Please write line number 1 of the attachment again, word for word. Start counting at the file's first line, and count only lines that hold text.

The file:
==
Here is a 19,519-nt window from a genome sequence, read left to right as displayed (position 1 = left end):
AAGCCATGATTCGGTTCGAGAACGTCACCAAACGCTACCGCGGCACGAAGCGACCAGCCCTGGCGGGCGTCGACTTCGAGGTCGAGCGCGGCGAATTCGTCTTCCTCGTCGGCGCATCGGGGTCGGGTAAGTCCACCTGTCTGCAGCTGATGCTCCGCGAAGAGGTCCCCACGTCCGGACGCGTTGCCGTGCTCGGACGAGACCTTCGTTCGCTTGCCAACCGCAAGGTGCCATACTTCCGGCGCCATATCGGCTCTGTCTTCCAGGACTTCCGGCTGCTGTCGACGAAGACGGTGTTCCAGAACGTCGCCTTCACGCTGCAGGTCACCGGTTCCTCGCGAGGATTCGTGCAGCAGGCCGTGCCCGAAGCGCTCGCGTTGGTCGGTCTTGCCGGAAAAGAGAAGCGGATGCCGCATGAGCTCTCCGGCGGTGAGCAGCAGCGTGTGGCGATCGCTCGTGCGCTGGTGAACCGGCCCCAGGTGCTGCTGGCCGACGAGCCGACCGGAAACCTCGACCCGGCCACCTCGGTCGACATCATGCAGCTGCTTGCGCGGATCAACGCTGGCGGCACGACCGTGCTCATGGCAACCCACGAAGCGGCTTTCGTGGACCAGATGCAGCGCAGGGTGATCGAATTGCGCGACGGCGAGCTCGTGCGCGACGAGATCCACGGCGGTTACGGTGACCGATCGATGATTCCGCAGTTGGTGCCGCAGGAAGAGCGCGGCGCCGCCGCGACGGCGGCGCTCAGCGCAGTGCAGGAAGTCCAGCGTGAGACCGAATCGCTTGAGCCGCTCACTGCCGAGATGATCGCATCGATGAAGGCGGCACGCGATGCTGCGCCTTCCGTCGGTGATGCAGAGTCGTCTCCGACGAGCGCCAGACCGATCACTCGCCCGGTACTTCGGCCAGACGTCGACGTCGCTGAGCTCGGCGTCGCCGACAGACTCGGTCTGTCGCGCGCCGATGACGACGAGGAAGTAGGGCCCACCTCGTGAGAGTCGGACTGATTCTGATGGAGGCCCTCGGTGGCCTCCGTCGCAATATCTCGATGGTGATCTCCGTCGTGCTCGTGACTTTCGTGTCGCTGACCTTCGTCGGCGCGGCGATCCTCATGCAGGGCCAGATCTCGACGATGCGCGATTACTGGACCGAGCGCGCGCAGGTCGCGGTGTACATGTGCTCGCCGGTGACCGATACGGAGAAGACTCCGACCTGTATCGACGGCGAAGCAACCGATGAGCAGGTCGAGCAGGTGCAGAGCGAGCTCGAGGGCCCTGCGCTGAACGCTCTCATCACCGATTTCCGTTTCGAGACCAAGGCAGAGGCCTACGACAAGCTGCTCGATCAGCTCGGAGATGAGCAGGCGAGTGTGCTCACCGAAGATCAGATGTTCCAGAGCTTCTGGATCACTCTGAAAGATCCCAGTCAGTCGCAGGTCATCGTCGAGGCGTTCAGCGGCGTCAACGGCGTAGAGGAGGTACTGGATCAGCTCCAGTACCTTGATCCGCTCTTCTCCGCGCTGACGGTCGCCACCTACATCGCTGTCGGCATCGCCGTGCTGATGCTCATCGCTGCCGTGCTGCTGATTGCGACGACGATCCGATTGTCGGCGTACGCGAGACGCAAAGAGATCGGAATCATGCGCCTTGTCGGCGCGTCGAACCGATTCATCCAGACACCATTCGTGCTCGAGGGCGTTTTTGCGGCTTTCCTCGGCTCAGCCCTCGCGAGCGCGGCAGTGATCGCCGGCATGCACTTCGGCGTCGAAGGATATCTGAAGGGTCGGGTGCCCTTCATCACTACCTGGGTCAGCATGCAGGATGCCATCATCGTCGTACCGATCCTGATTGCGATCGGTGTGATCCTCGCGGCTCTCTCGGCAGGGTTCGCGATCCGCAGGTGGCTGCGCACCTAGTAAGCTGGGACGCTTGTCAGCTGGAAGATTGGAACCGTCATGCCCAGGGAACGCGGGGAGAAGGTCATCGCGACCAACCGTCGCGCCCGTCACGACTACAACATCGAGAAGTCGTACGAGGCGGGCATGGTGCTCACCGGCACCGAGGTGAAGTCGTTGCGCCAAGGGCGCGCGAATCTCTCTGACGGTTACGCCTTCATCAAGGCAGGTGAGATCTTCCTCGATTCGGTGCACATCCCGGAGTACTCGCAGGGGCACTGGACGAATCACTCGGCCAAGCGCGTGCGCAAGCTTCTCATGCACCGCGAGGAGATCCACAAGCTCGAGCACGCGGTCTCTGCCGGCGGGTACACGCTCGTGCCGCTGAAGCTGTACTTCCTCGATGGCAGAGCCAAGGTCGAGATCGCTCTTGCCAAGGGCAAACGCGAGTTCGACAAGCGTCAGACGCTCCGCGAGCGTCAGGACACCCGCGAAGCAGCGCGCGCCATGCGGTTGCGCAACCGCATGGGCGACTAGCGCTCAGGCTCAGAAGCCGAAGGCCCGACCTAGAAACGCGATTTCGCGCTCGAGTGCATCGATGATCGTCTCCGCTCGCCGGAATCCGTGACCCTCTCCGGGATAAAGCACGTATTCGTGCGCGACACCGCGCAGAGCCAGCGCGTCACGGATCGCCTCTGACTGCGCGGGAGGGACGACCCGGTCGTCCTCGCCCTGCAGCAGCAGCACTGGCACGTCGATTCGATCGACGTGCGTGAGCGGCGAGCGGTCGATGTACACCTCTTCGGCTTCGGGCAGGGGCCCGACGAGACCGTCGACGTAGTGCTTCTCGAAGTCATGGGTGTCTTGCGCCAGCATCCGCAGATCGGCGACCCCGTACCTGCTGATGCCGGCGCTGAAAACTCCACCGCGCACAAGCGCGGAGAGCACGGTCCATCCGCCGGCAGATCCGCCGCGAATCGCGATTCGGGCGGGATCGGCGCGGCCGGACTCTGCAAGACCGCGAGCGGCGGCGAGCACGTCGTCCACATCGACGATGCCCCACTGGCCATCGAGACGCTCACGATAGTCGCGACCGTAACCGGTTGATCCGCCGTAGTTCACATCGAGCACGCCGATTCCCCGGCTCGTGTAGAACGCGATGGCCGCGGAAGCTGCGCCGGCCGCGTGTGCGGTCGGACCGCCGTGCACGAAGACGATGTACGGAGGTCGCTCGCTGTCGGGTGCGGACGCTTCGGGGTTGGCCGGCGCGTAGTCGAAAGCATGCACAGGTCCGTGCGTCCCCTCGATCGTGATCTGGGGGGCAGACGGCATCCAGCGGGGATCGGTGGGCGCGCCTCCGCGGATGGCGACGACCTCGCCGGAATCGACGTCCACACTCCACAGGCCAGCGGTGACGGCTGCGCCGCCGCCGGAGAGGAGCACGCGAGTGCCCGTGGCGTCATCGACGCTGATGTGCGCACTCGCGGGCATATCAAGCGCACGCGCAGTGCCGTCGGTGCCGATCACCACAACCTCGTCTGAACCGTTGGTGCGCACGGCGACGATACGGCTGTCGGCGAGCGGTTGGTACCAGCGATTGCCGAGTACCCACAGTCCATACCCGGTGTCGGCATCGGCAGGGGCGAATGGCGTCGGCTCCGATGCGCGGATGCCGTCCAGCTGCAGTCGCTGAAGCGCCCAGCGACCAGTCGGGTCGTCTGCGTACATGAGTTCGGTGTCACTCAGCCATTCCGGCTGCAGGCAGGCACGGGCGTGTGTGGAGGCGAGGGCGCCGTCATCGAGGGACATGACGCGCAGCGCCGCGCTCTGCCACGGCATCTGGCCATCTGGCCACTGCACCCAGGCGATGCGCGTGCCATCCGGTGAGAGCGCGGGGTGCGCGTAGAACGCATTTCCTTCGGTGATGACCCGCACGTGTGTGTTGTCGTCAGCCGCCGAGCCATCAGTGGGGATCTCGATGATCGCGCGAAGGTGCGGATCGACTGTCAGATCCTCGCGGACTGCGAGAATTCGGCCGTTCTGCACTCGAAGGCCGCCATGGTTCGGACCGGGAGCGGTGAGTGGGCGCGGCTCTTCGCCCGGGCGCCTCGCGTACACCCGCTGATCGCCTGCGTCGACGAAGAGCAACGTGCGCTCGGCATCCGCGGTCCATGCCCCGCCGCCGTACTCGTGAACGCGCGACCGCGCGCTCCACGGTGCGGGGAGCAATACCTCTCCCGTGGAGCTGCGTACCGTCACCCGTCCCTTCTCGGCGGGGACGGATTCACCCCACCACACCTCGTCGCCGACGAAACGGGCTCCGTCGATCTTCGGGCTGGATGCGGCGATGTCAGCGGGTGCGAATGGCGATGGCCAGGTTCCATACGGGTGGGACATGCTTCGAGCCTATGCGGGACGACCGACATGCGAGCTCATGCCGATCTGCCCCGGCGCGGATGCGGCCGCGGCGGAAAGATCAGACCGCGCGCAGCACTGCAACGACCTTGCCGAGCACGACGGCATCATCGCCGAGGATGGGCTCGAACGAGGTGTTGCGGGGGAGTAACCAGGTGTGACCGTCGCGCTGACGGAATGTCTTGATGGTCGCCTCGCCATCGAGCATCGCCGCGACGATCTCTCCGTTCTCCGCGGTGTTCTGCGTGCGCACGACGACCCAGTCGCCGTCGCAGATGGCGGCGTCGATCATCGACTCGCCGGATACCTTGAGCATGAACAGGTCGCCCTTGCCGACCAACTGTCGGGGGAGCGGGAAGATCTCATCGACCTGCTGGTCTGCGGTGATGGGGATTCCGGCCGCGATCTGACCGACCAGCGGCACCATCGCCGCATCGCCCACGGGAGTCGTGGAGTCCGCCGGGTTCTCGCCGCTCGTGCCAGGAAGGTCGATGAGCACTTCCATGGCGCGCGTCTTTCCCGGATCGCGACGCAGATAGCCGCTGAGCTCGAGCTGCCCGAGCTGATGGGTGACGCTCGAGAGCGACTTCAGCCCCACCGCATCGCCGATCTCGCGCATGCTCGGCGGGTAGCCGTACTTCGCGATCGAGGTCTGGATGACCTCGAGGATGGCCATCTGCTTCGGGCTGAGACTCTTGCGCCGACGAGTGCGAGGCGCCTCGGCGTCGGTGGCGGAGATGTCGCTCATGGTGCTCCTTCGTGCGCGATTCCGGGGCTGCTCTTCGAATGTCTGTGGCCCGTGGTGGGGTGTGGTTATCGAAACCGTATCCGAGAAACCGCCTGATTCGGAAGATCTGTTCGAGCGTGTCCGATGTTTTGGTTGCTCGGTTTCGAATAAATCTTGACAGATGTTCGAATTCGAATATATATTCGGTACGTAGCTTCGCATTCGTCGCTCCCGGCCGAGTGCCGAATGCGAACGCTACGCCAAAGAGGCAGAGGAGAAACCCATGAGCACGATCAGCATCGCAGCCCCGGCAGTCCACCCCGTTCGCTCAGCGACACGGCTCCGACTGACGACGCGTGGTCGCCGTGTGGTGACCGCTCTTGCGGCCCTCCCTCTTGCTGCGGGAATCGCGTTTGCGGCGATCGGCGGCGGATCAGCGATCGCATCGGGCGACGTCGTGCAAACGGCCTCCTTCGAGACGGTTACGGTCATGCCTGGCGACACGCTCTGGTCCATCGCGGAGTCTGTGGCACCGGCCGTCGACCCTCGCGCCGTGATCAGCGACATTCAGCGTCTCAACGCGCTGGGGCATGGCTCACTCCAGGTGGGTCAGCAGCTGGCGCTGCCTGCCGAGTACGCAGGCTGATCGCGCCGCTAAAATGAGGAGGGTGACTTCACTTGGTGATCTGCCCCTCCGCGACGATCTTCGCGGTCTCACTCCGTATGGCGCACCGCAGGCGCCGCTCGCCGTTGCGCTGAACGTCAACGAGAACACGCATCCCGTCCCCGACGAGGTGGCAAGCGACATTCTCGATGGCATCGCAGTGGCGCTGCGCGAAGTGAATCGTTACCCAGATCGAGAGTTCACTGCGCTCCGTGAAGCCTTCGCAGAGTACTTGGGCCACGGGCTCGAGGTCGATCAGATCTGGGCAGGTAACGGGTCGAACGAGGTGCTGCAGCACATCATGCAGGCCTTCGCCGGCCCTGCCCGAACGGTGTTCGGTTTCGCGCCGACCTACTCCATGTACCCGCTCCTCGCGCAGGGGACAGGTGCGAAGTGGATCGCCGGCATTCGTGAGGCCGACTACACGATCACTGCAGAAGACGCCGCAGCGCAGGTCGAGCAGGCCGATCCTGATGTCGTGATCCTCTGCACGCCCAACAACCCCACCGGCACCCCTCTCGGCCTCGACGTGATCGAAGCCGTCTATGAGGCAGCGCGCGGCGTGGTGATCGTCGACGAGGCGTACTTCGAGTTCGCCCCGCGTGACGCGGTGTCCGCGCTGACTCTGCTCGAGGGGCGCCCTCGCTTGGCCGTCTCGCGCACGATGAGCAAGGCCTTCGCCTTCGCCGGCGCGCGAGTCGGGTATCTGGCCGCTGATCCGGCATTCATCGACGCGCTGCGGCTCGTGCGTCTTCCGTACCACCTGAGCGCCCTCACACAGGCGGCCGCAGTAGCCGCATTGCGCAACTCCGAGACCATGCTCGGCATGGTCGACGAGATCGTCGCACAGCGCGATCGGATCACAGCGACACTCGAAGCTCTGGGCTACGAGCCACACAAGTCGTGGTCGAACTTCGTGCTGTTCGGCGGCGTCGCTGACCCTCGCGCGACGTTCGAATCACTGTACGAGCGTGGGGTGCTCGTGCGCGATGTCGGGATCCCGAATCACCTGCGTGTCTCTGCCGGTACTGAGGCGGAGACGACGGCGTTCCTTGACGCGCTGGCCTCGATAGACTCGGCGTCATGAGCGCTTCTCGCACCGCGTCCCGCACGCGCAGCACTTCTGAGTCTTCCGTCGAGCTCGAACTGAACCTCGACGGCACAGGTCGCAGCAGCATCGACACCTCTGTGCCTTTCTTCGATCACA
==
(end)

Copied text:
Here is a 19,519-nt window from a genome sequence, read left to right as displayed (position 1 = left end):